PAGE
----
FIG. 7 shows an antenna 10D which is similar to the antennas described above. The antenna 10D includes a quadrifilar 44 having four helical elements 12D wound around a coilform 14D and series-parallel resonant circuit 46 associated with each helical element 12D. The series-parallel resonant circuits are comprised of conventional resonant circuits which would normally be used as bandpass filters, but also include a reactance to electrically lengthen or shorten the quadrifilar elements.
As shown, the antenna elements 12D are connected to a dual band impedance transformer 48. The impedance transformer 48 is comprised of conventional reactive elements 50 that serve to transform different impedances at each of the two frequency bands.
The preferred embodiment of the present invention has been set forth in the drawings and specification, and although specific terms are employed, these are used in a generic or descriptive sense only and are not used for purposes of limitation. Changes in the form and proportion of parts as well as in the substitution of equivalents are contemplated as circumstances may suggest or render expedient without departing from the spirit and scope of the invention as further defined in the following claims.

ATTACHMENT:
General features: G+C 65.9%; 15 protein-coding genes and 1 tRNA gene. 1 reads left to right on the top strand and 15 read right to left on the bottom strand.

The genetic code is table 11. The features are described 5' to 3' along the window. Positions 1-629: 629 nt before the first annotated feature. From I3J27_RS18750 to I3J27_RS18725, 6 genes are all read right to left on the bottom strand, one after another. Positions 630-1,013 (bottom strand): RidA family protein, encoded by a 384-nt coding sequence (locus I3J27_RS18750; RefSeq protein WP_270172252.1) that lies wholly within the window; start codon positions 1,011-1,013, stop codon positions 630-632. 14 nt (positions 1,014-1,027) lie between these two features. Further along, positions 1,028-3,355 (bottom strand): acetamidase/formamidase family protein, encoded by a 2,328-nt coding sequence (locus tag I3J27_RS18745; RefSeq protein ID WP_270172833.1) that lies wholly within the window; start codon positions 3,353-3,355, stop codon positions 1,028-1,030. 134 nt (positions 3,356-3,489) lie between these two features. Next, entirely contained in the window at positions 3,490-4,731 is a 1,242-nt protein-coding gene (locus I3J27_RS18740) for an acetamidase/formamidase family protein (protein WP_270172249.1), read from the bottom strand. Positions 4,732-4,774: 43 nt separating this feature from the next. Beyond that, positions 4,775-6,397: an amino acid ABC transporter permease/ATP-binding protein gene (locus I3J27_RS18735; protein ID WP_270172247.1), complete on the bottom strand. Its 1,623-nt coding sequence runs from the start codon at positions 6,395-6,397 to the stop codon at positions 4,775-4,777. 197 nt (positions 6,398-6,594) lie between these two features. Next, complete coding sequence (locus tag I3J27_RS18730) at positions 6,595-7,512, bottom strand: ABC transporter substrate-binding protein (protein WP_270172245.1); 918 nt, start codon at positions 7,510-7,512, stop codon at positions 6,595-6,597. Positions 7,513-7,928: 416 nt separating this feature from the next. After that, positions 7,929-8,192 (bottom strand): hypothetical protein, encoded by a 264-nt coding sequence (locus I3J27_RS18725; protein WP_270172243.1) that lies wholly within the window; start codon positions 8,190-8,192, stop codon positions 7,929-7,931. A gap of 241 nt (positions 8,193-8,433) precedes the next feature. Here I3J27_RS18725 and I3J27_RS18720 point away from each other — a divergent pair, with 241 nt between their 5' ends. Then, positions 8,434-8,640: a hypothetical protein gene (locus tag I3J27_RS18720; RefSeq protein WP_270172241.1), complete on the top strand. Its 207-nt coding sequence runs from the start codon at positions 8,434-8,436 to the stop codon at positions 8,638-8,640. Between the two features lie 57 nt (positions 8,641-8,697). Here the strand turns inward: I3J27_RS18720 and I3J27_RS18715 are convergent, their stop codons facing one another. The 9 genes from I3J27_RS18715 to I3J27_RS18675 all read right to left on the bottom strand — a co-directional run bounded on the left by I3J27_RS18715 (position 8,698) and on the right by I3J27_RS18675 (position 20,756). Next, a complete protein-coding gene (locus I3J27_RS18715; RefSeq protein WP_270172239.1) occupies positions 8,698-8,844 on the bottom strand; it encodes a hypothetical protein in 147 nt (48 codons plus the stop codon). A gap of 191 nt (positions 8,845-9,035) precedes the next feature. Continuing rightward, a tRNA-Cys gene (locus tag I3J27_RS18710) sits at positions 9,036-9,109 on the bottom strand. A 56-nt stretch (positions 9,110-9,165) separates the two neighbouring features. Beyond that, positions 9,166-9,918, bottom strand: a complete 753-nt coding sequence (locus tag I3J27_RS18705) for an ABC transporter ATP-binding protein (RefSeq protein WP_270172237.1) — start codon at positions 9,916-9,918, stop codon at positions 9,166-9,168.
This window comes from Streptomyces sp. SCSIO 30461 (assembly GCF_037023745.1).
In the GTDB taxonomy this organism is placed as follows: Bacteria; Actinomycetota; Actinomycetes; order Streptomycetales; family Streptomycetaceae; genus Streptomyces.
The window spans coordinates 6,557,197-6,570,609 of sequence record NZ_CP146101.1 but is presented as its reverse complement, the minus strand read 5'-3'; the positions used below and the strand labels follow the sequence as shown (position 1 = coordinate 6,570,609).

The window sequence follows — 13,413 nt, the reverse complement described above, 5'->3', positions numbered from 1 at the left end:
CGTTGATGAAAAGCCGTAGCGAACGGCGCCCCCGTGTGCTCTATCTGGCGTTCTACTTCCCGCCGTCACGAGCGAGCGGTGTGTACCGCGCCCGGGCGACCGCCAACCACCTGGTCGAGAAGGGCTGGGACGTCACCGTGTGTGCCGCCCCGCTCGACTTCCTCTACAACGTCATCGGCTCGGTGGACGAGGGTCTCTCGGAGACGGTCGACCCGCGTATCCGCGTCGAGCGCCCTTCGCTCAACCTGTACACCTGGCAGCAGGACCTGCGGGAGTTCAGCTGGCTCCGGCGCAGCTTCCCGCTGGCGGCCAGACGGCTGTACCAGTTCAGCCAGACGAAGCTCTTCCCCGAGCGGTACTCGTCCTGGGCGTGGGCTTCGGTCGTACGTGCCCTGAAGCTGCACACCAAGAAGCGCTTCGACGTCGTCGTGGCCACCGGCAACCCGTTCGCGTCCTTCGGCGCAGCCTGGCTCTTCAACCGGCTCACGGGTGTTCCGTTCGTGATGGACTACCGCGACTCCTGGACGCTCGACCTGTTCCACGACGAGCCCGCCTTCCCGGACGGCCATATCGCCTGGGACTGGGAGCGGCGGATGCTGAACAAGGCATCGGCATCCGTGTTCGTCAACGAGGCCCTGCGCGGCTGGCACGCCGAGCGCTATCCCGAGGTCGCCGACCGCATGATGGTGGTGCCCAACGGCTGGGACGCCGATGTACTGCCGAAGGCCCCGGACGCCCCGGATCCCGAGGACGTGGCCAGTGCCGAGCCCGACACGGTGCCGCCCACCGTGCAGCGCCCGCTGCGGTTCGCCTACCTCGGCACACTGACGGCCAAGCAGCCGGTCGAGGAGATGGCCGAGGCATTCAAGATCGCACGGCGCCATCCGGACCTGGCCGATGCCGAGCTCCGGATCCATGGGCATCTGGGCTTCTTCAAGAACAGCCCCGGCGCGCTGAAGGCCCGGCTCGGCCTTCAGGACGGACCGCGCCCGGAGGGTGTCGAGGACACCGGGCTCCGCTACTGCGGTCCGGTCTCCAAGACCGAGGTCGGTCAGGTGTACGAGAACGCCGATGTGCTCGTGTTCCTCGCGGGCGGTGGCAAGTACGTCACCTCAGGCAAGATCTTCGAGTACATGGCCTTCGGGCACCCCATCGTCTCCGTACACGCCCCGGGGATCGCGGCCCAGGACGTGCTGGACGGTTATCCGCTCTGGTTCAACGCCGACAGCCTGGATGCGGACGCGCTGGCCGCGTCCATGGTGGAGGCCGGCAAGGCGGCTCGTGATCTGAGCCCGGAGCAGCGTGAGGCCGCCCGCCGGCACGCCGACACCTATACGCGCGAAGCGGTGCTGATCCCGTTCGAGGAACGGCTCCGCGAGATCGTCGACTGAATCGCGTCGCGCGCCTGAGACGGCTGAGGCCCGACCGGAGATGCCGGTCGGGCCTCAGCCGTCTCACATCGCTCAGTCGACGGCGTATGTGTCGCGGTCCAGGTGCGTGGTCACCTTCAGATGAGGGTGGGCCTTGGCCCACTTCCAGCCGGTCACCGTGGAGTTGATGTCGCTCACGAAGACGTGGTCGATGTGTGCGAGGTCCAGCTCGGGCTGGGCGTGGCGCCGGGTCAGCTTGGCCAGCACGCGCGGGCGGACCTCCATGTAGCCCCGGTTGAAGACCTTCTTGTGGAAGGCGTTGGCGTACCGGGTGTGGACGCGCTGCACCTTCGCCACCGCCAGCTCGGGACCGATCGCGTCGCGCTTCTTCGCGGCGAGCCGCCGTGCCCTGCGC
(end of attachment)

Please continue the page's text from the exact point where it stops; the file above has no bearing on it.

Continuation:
Thus it can be seen that the invention accomplishes at least all of its stated objectives.
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|US6150994 *||Sep 25, 1998||Nov 21, 2000||Centurion Intl., Inc.||Antenna for personal mobile communications or locating equipment|
|Citing Patent||Filing date||Publication date||Applicant||Title|
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|U.S. Classification||343/895, 343/860|
|International Classification||H01Q1/36, H01Q1/24, H01Q21/30, H01Q11/08|
|Cooperative Classification||H01Q1/362, H01Q1/242, H01Q21/30, H01Q11/08|
|European Classification||H01Q11/08, H01Q1/36B, H01Q21/30, H01Q1/24A1|
|Nov 14, 2000||AS||Assignment|
Owner name: CENTURION WIRELESS TECHNOLOGIES, INC., NEBRASKA
Free format text: MERGER;ASSIGNOR:CENTURION INTERNATIONAL, INC.;REEL/FRAME:011284/0637
Effective date: 20000920
Owner name: CENTURION WIRELESS TECHNOLOGIES, INC.,NEBRASKA
Free format text: MERGER;ASSIGNOR:CENTURION INTERNATIONAL, INC.;REEL/FRAME:011284/0637
Effective date: 20000920
|Feb 23, 2005||FPAY||Fee payment|
Year of fee payment: 4
|Mar 9, 2009||REMI||Maintenance fee reminder mailed|
|Aug 28, 2009||LAPS||Lapse for failure to pay maintenance fees|
|Oct 20, 2009||FP||Expired due to failure to pay maintenance fee|
Effective date: 20090828